Table of Contents
Where in To Kill a Mockingbird is the trial?
The trial of Tom Robinson begins in Chapter 17 and ends in Chapter 21. In Chapter 17, Sheriff Tate and Bob Ewell take the witness stand. Tate describes the location of Mayella’s injuries, and Bob claims that he witnessed Tom Robinson raping his daughter. Atticus makes Bob write his…
Where do Scout Jem and Dill watch the trial from and why is this important?
Jem immediately agrees to sit in the colored section, and the children watch the trial from the balcony. It is significant that Jem and Scout choose to sit with Reverend Sykes because it illustrates their tolerant, accepting nature towards people of different races.
Why do the children go to the trial?
He wants them to see that he did his best to defend Tom Robinson, knowing that he was beat before he began, but he didn’t give up because it was the right thing to do. Jem and Scout attend the trial without Atticus’ knowledge or approval. They just go and once there, they sit with Rev.
How did the trial turn out in To Kill a Mockingbird?
Tom Robinson is ultimately found guilty of raping Mayella Ewell. After hearing the verdict, Jem is crushed by the decision, and he loses a great deal of his childhood innocence.
What did Tom Robinson say in trial?
The fact that Tom felt sorry for a white woman was more than the town of Maycombe wanted to hear. Black men had no rights. They were considered lesser people because they were black. During his testimony, Tom Robinson told an all white jury that Mayella made advances toward him.
Where do Scout Jem and Dill sit in the court room to watch the trial?
Where do Jem, Scout and Dill sit in the courthouse? Why is this significant? They sit in the balcony. This is significant because even though white people were not allowed to sit in the balcony, they were welcomed because Atticus is their father and he is considered their ally.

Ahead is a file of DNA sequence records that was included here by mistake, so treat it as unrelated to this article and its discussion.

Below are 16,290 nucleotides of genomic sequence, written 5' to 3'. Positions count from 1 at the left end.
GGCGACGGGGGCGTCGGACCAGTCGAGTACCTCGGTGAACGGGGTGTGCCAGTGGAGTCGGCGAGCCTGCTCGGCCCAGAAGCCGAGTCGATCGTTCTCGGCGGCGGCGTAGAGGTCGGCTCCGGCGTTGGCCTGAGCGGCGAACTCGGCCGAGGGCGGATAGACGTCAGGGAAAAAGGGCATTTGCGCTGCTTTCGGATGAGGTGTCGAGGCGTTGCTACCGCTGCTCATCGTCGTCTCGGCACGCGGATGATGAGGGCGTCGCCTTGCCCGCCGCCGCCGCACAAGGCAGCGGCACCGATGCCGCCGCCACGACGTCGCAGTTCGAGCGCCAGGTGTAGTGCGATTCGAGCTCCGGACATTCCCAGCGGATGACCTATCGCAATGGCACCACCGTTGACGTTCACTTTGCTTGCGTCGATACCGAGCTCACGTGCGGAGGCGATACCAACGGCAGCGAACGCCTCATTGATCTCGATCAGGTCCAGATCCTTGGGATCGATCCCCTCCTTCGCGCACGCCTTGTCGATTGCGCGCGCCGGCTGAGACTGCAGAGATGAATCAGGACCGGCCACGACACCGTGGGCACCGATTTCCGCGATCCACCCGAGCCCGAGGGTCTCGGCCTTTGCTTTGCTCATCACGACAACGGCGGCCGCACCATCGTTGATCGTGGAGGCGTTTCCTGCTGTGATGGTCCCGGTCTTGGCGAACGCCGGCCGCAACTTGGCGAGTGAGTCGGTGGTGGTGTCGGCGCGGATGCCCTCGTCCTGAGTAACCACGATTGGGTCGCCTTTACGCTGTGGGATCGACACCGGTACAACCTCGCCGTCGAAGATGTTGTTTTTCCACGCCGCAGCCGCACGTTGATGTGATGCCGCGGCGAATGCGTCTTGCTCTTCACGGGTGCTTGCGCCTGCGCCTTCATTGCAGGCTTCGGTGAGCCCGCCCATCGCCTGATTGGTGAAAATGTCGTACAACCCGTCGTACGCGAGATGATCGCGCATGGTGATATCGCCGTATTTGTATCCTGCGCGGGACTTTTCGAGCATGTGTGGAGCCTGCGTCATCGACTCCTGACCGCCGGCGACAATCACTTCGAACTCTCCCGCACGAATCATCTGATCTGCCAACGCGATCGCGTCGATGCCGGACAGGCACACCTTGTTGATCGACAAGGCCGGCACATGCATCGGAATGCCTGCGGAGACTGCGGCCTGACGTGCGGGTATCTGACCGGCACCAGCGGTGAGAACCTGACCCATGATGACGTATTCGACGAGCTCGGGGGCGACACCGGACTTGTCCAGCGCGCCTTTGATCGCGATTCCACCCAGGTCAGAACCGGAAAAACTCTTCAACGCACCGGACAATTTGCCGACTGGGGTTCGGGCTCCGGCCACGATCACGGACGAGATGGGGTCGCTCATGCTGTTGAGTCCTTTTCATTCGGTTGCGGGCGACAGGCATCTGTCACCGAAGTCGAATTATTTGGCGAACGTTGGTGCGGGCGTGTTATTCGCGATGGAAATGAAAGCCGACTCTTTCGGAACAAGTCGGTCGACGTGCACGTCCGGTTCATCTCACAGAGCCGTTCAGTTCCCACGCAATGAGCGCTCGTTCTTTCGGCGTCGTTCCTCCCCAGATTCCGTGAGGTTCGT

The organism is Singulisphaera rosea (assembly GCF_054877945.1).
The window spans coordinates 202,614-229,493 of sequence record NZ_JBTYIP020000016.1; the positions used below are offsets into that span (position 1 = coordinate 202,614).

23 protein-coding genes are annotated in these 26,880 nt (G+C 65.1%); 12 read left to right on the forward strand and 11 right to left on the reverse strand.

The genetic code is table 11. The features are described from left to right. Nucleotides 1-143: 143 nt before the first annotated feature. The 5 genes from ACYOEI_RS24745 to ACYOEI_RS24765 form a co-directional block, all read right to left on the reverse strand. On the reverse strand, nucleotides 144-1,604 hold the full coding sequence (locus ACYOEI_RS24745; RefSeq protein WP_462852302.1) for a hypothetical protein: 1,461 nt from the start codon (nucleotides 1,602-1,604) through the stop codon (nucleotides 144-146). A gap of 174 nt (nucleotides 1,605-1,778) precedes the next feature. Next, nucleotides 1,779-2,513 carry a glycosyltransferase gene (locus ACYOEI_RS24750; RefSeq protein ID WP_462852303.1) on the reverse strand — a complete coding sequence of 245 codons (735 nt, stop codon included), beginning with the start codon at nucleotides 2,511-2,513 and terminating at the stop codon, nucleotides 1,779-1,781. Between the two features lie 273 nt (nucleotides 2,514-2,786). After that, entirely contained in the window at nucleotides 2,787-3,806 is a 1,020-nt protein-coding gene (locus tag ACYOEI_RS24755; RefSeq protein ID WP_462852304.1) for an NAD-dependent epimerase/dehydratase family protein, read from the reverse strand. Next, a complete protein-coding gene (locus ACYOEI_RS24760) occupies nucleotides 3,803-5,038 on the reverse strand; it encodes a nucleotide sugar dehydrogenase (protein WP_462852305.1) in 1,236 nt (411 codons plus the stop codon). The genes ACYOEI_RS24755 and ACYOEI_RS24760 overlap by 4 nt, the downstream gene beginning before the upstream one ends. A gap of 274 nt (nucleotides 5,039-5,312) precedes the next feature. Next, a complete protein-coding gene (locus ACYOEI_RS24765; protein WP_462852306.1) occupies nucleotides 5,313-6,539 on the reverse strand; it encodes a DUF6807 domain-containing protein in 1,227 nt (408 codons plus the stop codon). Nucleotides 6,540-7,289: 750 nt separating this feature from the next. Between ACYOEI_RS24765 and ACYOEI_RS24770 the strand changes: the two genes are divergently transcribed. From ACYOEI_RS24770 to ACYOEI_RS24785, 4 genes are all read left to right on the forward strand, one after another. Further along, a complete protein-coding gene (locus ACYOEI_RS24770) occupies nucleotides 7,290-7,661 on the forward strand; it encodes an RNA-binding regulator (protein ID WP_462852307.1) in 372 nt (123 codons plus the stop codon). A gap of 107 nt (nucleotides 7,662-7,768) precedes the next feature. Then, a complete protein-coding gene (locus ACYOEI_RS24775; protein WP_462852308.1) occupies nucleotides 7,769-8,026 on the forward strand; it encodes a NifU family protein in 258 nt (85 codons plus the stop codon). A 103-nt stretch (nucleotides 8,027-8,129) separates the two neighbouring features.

Where do the kids sit during the trial TKAM?
Throughout the Tom Robinson trial, Scout, Jem, and Dill sit in the colored balcony next to Reverand Sykes. They are the only white individuals who choose to sit with the black members of the community while the prejudice white citizens of Maycomb sit in the lower levels.
What happened after the trial in To Kill a Mockingbird?
Following Tom’s wrongful conviction, he is sent to Enfield Prison Farm, which is seventy miles away in Chester County. While Tom is incarcerated at Enfield Prison Farm, Atticus immediately begins working on his appeal. Despite the outcome of the trial, Atticus believes he has a good chance of winning the appeal.
What happened at the trial in to kill a Mockingbird?
The Trial. In the novel, Tom Robinson is accused of beating and raping a young white woman named Mayella Ewell. Her family is poor, uneducated, and has a bad reputation. Atticus Finch, a well-respected lawyer, is appointed to Tom’s case. The reader watches the trial through the eyes of eight-year-old Scout Finch, Atticus’s daughter.
What happens to Tom Robinson at the end of to kill a Mockingbird?
Harper Lee consolidates several of the themes throughout the novel at the end of To Kill a Mockingbird. Atticus loses his case because of the racist Maycomb jury, and the children witness injustice for the first time in their lives. After the trial, Tom Robinson allegedly dies attempting to escape from prison.
Is to kill a Mockingbird based on a true story?
To Kill a Mockingbird Although To Kill a Mockingbird is a work of fiction, the rape trial of Tom Robinson at the center of the plot is based on several real trials of black men accused of violent crimes that took place during the years before Lee wrote her book. Lee does not exaggerate the racism in her account.
What was the Scottsboro case in to kill a Mockingbird?
The Scottsboro Boys Trial. To Kill a Mockingbird also reflects the Scottsboro Boys trial, one of the best-known cases of the 1930s. In 1931, a group of white teenagers started a fight with several black teens and boys on a train. After getting off the train, the white teens told the sheriff they had been attacked.